Review Volume 6, Issue 2 pp 84—91

Evolution of sexually dimorphic longevity in humans

David Gems1, ,

  • 1 Institute of Healthy Ageing, and Department of Genetics, Evolution and Environment, University College London, London WC1E 6BT, UK

Received: January 8, 2014       Accepted: February 21, 2014       Published: February 22, 2014
How to Cite


Why do humans live longer than other higher primates? Why do women live longer than men? What is the significance of the menopause? Answers to these questions may be sought by reference to the mechanisms by which human aging might have evolved. Here, an evolutionary hypothesis is presented that could answer all three questions, based on the following suppositions. First, that the evolution of increased human longevity was driven by increased late-life reproduction by men in polygynous primordial societies. Second, that the lack of a corresponding increase in female reproductive lifespan reflects evolutionary constraint on late-life oocyte production. Third, that antagonistic pleiotropy acting on androgen-generated secondary sexual characteristics in men increased reproductive success earlier in life, but shortened lifespan. That the gender gap in aging is attributable to androgens appears more likely given a recent report of exceptional longevity in eunuchs. Yet androgen depletion therapy, now used to treat prostatic hyperplasia, appears to accelerate other aspects of aging (e.g. cardiovascular disease). One possibility is that low levels of androgens throughout life reduces aging rate, but late-life androgen depletion does not

The pattern of human aging exhibits a number of salient features that have long engaged evolutionary biologists. For one, among the higher primates, human being are unusually long lived. The maximum lifespans of orangutans and gorillas are 58.7 and 54 years, respectively, and those of our closest relatives, bonobos and chimpanzees are 50 and 53.4 years, respectively [1]. By contrast, maximum human lifespan varies from 85 in foraging groups such as the Aché in Paraguay and Kung bushmen, to 122 in the developed world [1, 2]. This implies that an evolutionary spurt of increased longevity must have occurred since the last common ancestor of humans and chimpanzees/bonobos walked the earth some 5-7 million years ago [1].

Another striking feature of human aging is its sexual inequality. As life expectancy has increased with improvements in living conditions during the last century, there has consistently emerged a survival difference between the sexes, with women living longer [3, 4]. For example, in the UK estimated life expectancies for women and men from birth (2012) are 82.4 and 78.0 years, respectively, a difference of 4.4 years [5]. Some other examples of gender gaps are the USA 5.0 years (81.0F - 76.0M), France 6.4 years (84.7F - 78.3M) and Russia 13.0 years (73.1F - 60.1M). The gender gap reflects a greater susceptibility of men to a wide range of aging related pathologies, including cardiovascular disease, type II diabetes, infection and sarcopenia (aging-related loss of muscle mass) [3]. The basis of male frailty remains unclear, either in terms of its evolutionary origins or somatic causes.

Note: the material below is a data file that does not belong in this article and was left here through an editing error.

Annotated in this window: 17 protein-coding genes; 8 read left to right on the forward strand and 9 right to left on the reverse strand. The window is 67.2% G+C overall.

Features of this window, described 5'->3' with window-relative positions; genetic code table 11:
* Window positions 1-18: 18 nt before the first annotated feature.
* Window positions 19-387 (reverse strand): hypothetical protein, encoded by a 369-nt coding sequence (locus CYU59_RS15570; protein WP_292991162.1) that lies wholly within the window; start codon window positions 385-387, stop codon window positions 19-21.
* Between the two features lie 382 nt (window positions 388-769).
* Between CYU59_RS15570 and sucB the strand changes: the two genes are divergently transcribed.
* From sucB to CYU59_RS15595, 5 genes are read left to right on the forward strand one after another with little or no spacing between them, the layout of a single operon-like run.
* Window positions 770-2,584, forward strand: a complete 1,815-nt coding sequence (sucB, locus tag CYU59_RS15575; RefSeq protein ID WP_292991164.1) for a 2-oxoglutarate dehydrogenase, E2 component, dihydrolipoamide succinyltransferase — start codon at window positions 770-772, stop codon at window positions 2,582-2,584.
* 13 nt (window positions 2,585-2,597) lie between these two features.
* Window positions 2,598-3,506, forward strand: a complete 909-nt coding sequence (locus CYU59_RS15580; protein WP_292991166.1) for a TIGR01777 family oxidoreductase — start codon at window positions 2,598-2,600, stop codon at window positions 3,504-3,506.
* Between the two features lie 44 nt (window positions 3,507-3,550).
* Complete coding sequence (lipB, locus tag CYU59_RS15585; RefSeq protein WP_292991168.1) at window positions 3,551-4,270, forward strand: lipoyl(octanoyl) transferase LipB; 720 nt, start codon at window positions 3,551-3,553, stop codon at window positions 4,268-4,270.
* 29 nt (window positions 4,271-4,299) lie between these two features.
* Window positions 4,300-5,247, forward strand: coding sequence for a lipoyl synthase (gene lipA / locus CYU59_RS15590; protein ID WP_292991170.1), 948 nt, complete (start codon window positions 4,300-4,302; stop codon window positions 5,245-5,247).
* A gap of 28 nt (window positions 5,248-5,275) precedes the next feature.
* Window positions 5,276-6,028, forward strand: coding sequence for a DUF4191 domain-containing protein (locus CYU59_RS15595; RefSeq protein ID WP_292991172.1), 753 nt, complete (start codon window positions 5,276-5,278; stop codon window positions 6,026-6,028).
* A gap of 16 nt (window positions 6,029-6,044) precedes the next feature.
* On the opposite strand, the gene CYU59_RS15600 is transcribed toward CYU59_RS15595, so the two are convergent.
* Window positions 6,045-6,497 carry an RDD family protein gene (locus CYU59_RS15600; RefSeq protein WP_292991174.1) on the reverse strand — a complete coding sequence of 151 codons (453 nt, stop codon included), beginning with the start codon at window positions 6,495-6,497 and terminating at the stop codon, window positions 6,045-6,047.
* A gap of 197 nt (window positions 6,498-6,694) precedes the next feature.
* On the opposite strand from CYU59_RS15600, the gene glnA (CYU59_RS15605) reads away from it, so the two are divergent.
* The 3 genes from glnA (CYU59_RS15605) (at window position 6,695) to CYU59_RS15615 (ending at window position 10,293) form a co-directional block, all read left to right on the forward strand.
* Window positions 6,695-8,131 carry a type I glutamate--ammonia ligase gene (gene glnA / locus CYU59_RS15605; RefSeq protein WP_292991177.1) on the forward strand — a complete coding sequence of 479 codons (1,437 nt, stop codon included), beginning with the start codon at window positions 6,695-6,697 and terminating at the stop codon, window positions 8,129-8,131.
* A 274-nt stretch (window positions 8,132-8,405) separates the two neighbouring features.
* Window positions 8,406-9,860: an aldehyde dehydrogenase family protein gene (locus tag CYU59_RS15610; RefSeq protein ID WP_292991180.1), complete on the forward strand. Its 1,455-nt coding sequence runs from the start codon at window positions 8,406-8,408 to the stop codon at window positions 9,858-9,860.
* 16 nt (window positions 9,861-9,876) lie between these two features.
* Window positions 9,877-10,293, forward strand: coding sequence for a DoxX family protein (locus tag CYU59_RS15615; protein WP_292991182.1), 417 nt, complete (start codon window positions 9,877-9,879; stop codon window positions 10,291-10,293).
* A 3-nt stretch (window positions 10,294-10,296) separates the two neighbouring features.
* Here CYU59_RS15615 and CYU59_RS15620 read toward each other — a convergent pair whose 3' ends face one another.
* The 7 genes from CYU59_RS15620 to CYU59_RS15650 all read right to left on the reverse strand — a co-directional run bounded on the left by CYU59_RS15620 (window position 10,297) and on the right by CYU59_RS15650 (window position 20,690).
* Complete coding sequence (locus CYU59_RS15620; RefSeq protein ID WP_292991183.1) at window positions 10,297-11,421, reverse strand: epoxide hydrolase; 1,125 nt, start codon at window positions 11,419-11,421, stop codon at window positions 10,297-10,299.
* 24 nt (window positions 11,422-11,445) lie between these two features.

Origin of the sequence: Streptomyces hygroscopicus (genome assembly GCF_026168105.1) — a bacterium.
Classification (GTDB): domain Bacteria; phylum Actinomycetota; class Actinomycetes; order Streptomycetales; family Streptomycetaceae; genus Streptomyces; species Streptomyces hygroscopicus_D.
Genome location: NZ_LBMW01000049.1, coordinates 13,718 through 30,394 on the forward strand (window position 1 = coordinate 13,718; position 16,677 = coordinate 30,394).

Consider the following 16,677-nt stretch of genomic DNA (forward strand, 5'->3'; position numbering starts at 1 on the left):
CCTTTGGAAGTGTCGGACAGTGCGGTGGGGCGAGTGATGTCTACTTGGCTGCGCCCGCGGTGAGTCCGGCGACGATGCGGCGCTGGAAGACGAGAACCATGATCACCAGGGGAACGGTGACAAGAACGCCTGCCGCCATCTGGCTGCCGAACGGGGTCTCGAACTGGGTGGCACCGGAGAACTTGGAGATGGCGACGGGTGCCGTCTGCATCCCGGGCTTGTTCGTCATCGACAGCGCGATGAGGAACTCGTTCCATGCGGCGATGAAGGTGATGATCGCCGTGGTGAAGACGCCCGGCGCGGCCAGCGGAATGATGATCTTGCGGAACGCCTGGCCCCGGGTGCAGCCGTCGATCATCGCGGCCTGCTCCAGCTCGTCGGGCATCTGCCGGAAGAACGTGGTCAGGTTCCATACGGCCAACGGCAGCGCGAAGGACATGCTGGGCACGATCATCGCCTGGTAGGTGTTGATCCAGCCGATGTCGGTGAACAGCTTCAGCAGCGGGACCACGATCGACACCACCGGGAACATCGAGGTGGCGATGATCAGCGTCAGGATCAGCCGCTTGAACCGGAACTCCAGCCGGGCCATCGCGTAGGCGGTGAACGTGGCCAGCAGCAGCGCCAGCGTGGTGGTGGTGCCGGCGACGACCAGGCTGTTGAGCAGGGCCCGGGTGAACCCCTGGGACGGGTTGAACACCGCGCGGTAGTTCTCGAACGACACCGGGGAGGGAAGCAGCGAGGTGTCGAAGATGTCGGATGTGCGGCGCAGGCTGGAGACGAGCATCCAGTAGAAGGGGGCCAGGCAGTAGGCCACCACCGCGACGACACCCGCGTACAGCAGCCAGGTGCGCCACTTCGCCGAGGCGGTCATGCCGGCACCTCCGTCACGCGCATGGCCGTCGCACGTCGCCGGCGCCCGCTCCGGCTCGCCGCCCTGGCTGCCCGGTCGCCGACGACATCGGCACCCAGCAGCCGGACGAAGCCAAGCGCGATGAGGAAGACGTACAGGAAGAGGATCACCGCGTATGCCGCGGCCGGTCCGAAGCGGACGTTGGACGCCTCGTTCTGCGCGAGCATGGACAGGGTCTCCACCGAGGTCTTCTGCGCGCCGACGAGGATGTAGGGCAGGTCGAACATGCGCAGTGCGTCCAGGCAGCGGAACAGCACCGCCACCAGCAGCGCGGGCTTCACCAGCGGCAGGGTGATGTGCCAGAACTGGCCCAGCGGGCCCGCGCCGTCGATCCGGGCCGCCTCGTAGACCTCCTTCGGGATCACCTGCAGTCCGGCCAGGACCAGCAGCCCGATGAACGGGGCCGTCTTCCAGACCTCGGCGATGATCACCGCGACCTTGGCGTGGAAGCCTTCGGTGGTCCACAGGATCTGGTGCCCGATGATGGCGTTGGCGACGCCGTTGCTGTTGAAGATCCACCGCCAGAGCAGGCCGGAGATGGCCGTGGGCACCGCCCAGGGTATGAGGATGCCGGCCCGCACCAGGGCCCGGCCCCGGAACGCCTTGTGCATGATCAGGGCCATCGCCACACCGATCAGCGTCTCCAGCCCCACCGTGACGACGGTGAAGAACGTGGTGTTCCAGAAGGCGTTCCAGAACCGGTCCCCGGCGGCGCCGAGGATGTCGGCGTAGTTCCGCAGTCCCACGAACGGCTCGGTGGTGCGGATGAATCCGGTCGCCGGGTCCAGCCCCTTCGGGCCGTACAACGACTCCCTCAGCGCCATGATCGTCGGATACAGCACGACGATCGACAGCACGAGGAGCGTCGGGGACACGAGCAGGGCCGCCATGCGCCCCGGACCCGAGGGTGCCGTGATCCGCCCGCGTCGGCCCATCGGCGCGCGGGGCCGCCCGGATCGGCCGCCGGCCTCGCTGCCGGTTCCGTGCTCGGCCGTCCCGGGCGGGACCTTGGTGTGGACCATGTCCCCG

The other gender gap in aging affects reproductive lifespan. Women's capacity reproduce is lost in their late 40s, as they undergo the menopause, while men can remain fertile at least into their early 80s. The significance of the early cessation of reproduction in women is a topic of much discussion, in particular, whether or not it is an adaptation and contributes to evolutionary fitness.

Aging itself does not appear to be an evolutionary adaptation. Instead, it occurs because the effects of genes on viability at advanced ages make little contribution to fitness. This is because in the wild, few individuals will survive to those ages due to external causes of mortality (e.g. starvation, predation, disease) [6]. For example, a mutation with deleterious effects on health in mice that is expressed only after 3 years of age will experience no selection against it, since in the wild mice almost never survive that long. Thus, the evolved lifespan of a species broadly reflects the intensity of extrinsic mortality in its usual niche, and its capacity to reproduce later in life.

A given gene can exert multiple effects on phenotype at different points in the life history. Such pleiotropy means that a given gene may, in principle, exert beneficial effects early in life, but deleterious ones later in life (antagonistic pleiotropy). Because early life traits are more important to fitness, such genes can accumulate in populations, leading to aging [7].

The evolutionary theory of aging suggests a number of hypotheses about how the distinctive pattern of human aging might have come into existence. Human longevity must have evolved as the result of reduced extrinsic mortality, which allowed increased reproduction in late life. The emergence of human intelligence and language use likely helped to reduce extrinsic causes of death such as predation. Evolved sexual dimorphism in aging can result from sex differences in extrinsic mortality and age-specific reproductive output [7]. For example, our male ancestors might have experienced greater extrinsic mortality relative to our female ancestors due, say, to mate seeking and hunting. Regarding the menopause, the possibility that it is an adaptation has been extensively considered [7-9]. The Grandmother Theory proposes that post-menopausal women increase the reproductive success of their younger relatives [10-12]. In this way, the genetic determinants for the menopause are maintained in populations because of their effects on inclusive fitness, i.e. women with menopause can produce more offspring equivalents in later life by caring for the children of relatives than through their own pregnancies.